World War 2 Stories for Sheffield

                        Hermine Bland 

I escaped the Russians and met my husband

By actiondesksheffield

People in story: Hermine Bland and Jack Bland
Location of story: Graz and Klagenfurt Austria, and Sheffield Yorkshire
Background to story: Army

 

This story was submitted to the People’s War site by Alan Shippam of the BBC Radio Sheffield Action Desk on behalf of Hermine Bland.
I was born and living in Graz in Anger,Austria 1945 at the end of the was but was quite fortunate because when the Russians invaded, the Nazis ordered me to go to a family (whose husband was quite a big noise in the German Army) and got a job looking after their three children. The woman was Austrian and very nice to me really, and then when the Russians came, she said to me, “I don’t think you should stay here, come with us and we will try get to the American zone.” So I got to the American Zone in January 1945. We walked on Easter Monday, all night and next day, which actually was really the worst time, because of bombing. We finally managed to get a cattle train, with hundreds of other people who were fleeing, and we finished up at a place called Schladming, which was in the American Zone. I stayed in Schladming, which is going towards Salzburg, but by the end of August, I decided I wanted to go back, because I hadn’t heard from my family since January onwards, and the Russians had practically gone by then. There were just a few left. My mother and sisters told me it was a good job I wasn’t there when the Russians were there, because everybody had had a terrible time. They had even had to sleep up in trees and among haystacks to escape, because the soldiers did a lot of raping.

It was Christmas 1945 and I was walking along the road to go and meet my brother because he was playing the accordion, and whenever he was playing, we always went, my sisters and I to dance. All of a sudden, a big British lorry stopped, a soldier got out, got hold of me and threw me in the back of the lorry. I found out there were lots of girls in the back. The lorry was going round to different villages collecting girls so that there would be girls to dance with the British soldiers, and that’s how I met my husband. From then on, we just carried on courting and then in August 1946, it came out that British soldiers were allowed to marry Austrian girls. So my husband applied a number of times, but because he was so young, they didn’t think he ought to. But anyway, we finished up finally getting married on December 14th 1946.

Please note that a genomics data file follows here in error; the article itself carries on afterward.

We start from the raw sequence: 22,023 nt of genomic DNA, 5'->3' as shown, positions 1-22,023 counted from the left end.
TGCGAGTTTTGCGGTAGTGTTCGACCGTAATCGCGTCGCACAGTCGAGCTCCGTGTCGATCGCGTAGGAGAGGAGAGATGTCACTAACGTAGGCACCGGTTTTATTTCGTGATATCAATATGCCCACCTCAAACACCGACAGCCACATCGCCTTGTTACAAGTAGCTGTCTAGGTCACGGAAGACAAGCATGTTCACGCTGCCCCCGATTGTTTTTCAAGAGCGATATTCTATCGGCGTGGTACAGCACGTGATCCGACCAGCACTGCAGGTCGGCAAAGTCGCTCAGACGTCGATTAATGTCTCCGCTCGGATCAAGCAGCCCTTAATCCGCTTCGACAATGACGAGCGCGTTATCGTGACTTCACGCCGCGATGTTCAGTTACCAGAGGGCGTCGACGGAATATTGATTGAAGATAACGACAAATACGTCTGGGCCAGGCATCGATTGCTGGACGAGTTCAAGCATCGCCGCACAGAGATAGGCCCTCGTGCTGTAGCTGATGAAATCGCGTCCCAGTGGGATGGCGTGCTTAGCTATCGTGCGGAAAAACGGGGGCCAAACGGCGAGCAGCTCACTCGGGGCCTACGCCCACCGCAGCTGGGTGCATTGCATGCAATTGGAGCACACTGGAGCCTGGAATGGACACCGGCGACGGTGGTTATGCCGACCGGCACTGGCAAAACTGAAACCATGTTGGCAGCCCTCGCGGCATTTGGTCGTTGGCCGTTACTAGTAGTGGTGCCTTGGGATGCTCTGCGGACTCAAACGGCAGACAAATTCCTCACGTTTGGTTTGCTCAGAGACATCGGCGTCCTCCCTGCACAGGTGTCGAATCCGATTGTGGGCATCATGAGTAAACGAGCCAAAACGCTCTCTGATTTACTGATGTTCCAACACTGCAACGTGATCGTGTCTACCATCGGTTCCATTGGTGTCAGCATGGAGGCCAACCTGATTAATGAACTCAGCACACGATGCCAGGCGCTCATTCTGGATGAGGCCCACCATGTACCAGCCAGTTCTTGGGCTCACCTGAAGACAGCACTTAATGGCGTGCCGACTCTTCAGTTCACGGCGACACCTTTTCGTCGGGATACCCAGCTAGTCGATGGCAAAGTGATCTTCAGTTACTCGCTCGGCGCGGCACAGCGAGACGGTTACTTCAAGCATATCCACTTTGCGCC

From there, my husband had to go to Klagenfurt, and we stayed there together because we were married then, and he got demobbed in October. He then came back to England and I stayed on for about a week before I got sent for and shipped over from the Hook of Holland to Dover.
The journey across for me, was terrible because we were a very close family and I missed my mother and my sisters and my brother terribly and because I couldn’t speak the language, it made it a lot worse, but when we got on the boat the British nurses (because I had a baby), were marvellous to me. They took the baby off me and told me to have a right good sleep all night, and they brought her to me in the morning. Then, of course we got off the ship and my husband was there with my mother-in-law and we travelled up to Sheffield.

I couldn’t speak the language which made it twice as bad and my mother-in-law wasn’t very pleased. Jack was her only son, so you could imagine, marrying an Austrian girl, when she wanted a British girl. But, she loved the baby, and by then I was expecting another child. So, we got on by then and lived with her for two years, with three children.
Well, if I hadn’t have met my husband, obviously I wouldn’t have come to England, but it’s been a lovely time. We’ve been married for 58 years and we’re fine together. We’ve got lovely children, grandchildren, great grandchildren and it did change my life obviously, because I missed my family terribly but as time got on, it just became alright. We keep going back regularly now. We couldn’t at first, because we couldn’t afford it for the first 14 years, but my sisters, my mother and my brother kept coming across, so we could keep seeing each other, because as I said, we were a very happy family. After that, in 1969, we started going every year, by car and the others came across every year, so we saw each other twice a year, so things are fine and everything is lovely.

Pr-BR